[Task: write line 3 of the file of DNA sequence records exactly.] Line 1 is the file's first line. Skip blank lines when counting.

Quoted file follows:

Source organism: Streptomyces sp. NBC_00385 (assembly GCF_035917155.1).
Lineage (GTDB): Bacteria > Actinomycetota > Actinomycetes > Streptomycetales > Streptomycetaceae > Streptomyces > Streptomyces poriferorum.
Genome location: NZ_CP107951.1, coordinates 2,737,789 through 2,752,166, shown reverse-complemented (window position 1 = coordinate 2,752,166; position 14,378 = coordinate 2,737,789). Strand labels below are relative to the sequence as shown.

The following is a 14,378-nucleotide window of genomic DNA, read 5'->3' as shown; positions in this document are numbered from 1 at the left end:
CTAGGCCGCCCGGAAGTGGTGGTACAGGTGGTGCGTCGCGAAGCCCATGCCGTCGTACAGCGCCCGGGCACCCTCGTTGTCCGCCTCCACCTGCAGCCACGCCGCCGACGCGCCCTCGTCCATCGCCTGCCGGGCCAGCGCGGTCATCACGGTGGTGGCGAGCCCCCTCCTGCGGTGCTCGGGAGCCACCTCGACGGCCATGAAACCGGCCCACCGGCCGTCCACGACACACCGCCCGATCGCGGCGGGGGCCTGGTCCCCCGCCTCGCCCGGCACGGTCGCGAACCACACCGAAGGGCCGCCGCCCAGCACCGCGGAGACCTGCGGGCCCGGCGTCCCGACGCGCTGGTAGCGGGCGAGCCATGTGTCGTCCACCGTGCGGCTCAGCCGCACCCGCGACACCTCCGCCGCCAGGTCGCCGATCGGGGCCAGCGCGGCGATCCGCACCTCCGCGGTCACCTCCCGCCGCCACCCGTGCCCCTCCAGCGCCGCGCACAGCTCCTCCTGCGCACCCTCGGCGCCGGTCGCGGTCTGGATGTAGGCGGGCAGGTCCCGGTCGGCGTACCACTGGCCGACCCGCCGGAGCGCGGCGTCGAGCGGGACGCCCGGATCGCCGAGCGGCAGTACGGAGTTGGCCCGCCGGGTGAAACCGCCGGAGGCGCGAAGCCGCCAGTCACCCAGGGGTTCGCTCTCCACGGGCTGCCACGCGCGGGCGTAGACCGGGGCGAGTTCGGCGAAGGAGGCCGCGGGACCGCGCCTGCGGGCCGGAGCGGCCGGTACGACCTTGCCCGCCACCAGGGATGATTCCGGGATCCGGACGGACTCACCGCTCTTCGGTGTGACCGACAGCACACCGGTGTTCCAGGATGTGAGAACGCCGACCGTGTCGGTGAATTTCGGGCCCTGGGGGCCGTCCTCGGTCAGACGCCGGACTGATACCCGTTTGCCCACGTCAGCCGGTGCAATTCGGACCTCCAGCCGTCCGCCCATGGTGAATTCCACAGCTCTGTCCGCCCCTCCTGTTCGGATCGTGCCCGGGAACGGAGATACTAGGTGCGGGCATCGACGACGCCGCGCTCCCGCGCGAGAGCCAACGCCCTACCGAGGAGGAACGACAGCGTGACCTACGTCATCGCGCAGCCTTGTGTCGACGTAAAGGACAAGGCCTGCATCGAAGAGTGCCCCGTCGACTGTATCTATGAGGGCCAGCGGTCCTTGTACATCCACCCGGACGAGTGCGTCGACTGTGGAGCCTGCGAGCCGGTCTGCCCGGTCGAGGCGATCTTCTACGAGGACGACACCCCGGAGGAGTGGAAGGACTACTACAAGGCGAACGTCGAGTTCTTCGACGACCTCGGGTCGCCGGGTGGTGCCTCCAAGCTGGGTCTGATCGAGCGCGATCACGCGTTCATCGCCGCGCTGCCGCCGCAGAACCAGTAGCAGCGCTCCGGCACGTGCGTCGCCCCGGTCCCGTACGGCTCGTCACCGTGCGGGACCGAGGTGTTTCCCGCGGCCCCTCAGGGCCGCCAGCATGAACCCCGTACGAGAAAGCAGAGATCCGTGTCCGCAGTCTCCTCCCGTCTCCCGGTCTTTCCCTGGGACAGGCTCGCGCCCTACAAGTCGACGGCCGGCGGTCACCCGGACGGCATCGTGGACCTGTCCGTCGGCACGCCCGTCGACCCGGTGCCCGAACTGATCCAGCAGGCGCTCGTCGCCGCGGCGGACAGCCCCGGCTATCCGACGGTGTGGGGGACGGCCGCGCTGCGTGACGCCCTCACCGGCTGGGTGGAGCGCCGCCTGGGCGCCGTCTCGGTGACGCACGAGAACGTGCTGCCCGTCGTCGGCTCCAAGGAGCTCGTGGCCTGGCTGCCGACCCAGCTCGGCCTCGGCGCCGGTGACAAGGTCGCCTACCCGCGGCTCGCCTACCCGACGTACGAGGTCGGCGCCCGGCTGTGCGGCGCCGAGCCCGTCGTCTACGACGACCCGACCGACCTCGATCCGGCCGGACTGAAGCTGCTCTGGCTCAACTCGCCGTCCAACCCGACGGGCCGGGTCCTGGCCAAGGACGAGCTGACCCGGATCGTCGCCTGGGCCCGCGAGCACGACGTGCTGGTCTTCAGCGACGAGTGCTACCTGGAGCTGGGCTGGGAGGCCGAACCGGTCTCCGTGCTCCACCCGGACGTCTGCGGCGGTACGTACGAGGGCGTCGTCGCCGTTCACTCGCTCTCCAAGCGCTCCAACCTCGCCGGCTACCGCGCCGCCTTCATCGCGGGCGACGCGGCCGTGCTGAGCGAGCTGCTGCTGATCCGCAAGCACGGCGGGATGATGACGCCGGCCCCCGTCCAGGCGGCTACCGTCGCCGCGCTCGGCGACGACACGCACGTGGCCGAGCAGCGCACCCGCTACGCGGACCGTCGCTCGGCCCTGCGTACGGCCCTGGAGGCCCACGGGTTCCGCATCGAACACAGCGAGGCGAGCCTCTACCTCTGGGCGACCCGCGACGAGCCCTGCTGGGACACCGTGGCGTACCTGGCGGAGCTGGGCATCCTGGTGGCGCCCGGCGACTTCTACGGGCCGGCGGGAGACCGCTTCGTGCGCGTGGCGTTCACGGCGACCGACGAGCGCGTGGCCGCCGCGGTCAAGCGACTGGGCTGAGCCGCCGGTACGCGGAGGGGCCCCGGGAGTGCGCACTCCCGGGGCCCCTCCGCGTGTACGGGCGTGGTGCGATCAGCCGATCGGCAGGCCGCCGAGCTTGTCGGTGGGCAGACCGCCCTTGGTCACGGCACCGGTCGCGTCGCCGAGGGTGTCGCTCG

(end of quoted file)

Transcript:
Genome location: NZ_CP107951.1, coordinates 2,737,789 through 2,752,166, shown reverse-complemented (window position 1 = coordinate 2,752,166; position 14,378 = coordinate 2,737,789). Strand labels below are relative to the sequence as shown.